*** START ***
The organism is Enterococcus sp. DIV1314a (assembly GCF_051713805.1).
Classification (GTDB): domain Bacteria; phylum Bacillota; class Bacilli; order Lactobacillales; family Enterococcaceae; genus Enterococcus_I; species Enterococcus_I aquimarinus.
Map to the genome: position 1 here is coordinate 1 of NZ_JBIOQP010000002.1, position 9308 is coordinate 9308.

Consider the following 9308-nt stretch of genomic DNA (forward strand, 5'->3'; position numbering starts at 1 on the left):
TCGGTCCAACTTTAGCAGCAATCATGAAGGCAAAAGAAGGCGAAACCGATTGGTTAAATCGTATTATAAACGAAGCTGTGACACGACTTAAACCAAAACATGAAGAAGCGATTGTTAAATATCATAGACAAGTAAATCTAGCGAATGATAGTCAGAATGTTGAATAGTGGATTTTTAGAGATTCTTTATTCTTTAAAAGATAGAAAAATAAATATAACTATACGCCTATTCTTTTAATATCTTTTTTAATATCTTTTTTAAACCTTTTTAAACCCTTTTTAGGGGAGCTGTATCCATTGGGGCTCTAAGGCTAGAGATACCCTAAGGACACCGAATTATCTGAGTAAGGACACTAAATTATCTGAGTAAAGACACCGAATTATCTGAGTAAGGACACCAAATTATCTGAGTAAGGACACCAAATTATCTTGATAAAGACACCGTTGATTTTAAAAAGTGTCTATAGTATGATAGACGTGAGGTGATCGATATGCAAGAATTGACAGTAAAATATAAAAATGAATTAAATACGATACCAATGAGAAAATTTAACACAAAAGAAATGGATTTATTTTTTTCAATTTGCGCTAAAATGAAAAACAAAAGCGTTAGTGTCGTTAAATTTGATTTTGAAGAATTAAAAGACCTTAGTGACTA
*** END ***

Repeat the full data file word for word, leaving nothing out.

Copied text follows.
The organism is Enterococcus sp. DIV1314a (assembly GCF_051713805.1).
Classification (GTDB): domain Bacteria; phylum Bacillota; class Bacilli; order Lactobacillales; family Enterococcaceae; genus Enterococcus_I; species Enterococcus_I aquimarinus.
Map to the genome: position 1 here is coordinate 1 of NZ_JBIOQP010000002.1, position 9308 is coordinate 9308.

Consider the following 9308-nt stretch of genomic DNA (forward strand, 5'->3'; position numbering starts at 1 on the left):
TCGGTCCAACTTTAGCAGCAATCATGAAGGCAAAAGAAGGCGAAACCGATTGGTTAAATCGTATTATAAACGAAGCTGTGACACGACTTAAACCAAAACATGAAGAAGCGATTGTTAAATATCATAGACAAGTAAATCTAGCGAATGATAGTCAGAATGTTGAATAGTGGATTTTTAGAGATTCTTTATTCTTTAAAAGATAGAAAAATAAATATAACTATACGCCTATTCTTTTAATATCTTTTTTAATATCTTTTTTAAACCTTTTTAAACCCTTTTTAGGGGAGCTGTATCCATTGGGGCTCTAAGGCTAGAGATACCCTAAGGACACCGAATTATCTGAGTAAGGACACTAAATTATCTGAGTAAAGACACCGAATTATCTGAGTAAGGACACCAAATTATCTGAGTAAGGACACCAAATTATCTTGATAAAGACACCGTTGATTTTAAAAAGTGTCTATAGTATGATAGACGTGAGGTGATCGATATGCAAGAATTGACAGTAAAATATAAAAATGAATTAAATACGATACCAATGAGAAAATTTAACACAAAAGAAATGGATTTATTTTTTTCAATTTGCGCTAAAATGAAAAACAAAAGCGTTAGTGTCGTTAAATTTGATTTTGAAGAATTAAAAGACCTTAGTGACTA